The Merchant of Venice

Comedy or tragedy?

Shakespeare always treads a fine line between comedy and tragedy. His tragedies all have moments of comic relief, where the characters are able to find humour in their predicament, and his comedies often deal with the darker elements of love, loss and relationships.

The Merchant of Venice is listed as a comedy in Shakespeare’s canon and it has all the traditional features of a Shakespearean comedy – love, intrigue, disguise, no deaths, and a wedding at the end. However, the audience’s reception towards this play has changed a great deal over the years, and directors have also chosen to present the play in different ways, and even sometimes change the ending.

Answer the following question:

Do you think the production of The Merchant of Venice you saw was presented as a comedy or a tragedy?

Use these points as a guide:

  • How did the play end? Was the ending positive for all of the characters?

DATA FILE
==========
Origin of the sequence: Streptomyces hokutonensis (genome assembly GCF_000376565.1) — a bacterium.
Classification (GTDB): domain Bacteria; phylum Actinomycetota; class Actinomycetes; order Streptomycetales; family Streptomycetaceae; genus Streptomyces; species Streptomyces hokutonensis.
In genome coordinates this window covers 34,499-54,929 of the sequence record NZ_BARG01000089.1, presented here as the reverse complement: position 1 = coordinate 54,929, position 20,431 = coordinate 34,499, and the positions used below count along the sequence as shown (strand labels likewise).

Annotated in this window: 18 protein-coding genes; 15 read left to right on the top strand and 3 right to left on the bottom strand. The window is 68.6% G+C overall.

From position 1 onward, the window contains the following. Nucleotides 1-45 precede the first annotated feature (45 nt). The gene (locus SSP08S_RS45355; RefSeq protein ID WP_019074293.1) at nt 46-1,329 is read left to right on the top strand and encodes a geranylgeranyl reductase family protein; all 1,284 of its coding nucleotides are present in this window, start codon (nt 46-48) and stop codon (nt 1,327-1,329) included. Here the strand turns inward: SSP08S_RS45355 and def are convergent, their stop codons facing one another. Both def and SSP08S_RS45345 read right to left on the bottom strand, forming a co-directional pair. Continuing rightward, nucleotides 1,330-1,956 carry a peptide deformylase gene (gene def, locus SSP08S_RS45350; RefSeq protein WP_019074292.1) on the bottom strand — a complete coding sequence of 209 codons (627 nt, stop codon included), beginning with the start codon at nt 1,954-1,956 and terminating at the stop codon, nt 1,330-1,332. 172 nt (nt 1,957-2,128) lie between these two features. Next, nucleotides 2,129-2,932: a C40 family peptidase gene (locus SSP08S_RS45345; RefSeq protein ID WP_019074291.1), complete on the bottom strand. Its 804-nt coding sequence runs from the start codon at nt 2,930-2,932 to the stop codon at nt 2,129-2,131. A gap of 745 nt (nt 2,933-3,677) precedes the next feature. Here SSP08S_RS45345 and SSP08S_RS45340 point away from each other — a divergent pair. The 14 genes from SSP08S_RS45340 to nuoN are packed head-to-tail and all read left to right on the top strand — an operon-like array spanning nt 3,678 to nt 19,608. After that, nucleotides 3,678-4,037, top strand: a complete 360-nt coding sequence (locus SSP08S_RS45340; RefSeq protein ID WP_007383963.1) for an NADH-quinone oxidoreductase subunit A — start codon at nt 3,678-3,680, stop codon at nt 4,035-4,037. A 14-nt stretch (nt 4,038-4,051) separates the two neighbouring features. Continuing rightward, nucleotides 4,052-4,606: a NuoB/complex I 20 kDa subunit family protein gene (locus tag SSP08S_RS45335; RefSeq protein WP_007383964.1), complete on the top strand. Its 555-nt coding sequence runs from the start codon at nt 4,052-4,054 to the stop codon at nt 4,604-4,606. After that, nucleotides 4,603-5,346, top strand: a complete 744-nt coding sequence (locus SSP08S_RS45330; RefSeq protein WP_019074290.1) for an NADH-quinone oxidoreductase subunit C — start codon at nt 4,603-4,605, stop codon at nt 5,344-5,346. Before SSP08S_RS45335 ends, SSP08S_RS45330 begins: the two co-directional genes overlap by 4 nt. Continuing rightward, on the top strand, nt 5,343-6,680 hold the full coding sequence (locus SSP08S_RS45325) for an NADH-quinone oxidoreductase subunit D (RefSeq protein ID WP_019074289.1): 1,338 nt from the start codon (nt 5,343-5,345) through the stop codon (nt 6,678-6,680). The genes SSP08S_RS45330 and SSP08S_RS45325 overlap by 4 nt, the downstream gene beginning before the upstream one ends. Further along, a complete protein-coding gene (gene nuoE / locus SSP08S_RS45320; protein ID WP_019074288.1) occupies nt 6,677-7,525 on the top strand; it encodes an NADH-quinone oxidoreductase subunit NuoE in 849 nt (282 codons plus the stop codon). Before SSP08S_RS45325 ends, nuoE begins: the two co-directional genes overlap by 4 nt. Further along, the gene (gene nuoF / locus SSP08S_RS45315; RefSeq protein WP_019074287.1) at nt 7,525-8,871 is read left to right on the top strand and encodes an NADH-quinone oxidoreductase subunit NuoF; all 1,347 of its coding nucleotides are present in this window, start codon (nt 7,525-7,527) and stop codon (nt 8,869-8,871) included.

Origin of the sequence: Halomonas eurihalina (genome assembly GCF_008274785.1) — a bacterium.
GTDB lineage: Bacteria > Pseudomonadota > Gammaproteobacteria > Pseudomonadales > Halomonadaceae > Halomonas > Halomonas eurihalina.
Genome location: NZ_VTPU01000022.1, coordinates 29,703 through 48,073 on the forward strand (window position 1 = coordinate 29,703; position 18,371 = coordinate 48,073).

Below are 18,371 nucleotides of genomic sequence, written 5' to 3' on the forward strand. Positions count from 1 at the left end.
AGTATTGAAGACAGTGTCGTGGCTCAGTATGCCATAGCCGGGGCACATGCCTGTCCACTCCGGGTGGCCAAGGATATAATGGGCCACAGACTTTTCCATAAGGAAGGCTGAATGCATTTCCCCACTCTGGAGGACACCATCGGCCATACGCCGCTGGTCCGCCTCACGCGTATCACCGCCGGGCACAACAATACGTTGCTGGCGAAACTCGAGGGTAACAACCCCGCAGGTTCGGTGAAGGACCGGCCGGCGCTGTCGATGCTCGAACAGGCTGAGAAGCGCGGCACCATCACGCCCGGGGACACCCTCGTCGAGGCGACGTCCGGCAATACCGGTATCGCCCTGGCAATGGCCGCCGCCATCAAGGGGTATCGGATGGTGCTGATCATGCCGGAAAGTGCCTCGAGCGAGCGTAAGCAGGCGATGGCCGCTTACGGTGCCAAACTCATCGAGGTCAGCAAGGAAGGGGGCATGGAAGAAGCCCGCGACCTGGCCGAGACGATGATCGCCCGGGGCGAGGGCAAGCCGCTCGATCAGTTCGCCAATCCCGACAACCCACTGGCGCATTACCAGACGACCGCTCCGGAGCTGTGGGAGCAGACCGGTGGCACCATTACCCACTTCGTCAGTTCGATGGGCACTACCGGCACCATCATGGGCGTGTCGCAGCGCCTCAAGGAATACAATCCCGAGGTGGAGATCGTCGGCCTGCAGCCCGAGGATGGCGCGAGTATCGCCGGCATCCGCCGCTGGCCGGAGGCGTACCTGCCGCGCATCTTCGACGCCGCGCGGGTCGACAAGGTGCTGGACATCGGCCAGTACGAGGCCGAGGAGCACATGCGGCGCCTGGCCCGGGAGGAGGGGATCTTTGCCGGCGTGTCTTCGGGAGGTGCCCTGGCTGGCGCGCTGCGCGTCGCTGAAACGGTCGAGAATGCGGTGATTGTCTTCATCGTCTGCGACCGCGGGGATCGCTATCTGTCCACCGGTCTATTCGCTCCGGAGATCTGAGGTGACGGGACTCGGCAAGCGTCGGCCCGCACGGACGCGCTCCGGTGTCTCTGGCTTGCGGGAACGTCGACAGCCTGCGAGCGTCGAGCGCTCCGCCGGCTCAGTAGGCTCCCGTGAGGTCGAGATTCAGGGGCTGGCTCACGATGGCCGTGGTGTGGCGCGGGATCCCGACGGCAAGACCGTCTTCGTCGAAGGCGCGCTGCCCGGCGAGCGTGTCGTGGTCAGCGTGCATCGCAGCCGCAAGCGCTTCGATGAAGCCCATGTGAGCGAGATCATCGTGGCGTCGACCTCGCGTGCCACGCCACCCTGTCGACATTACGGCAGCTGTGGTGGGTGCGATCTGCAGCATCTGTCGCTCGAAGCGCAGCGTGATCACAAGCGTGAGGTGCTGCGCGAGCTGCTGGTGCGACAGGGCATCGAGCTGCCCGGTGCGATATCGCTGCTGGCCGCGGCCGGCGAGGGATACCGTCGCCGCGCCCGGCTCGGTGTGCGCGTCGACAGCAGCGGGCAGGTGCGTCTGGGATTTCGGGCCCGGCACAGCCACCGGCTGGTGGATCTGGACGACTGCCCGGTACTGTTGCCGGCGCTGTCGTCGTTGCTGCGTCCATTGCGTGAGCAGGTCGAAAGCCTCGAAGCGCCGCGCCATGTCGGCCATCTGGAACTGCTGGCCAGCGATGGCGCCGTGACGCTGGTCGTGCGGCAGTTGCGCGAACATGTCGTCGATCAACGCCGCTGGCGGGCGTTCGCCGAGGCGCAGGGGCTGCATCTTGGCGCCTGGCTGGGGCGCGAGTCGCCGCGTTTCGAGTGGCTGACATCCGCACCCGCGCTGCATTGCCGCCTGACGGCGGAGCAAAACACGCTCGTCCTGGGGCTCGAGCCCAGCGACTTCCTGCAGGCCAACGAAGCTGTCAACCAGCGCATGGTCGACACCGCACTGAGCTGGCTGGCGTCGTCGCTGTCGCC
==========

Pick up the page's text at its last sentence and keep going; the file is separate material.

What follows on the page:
• Do you think the characters deserved their ending?
  • What sort of atmosphere did the director create - was it comical, somber, serious, or something else entirely?
  • What parts of the play interested you the most, the comic or the tragic elements?
  • Did you empathise with any characters? If so, which ones and why? If not, why not? Were you outraged in any way by the way they are treated or positioned in society?
  • Was there a particularly comic or tragic moment that you think changed your mind as to whether the play was a comedy or tragedy?
  • How did you feel when you left the theatre? What were the questions that the play left you with? Were you entertained, outraged, inspired?

Present your ideas in a written essay, or debate in a class discussion.

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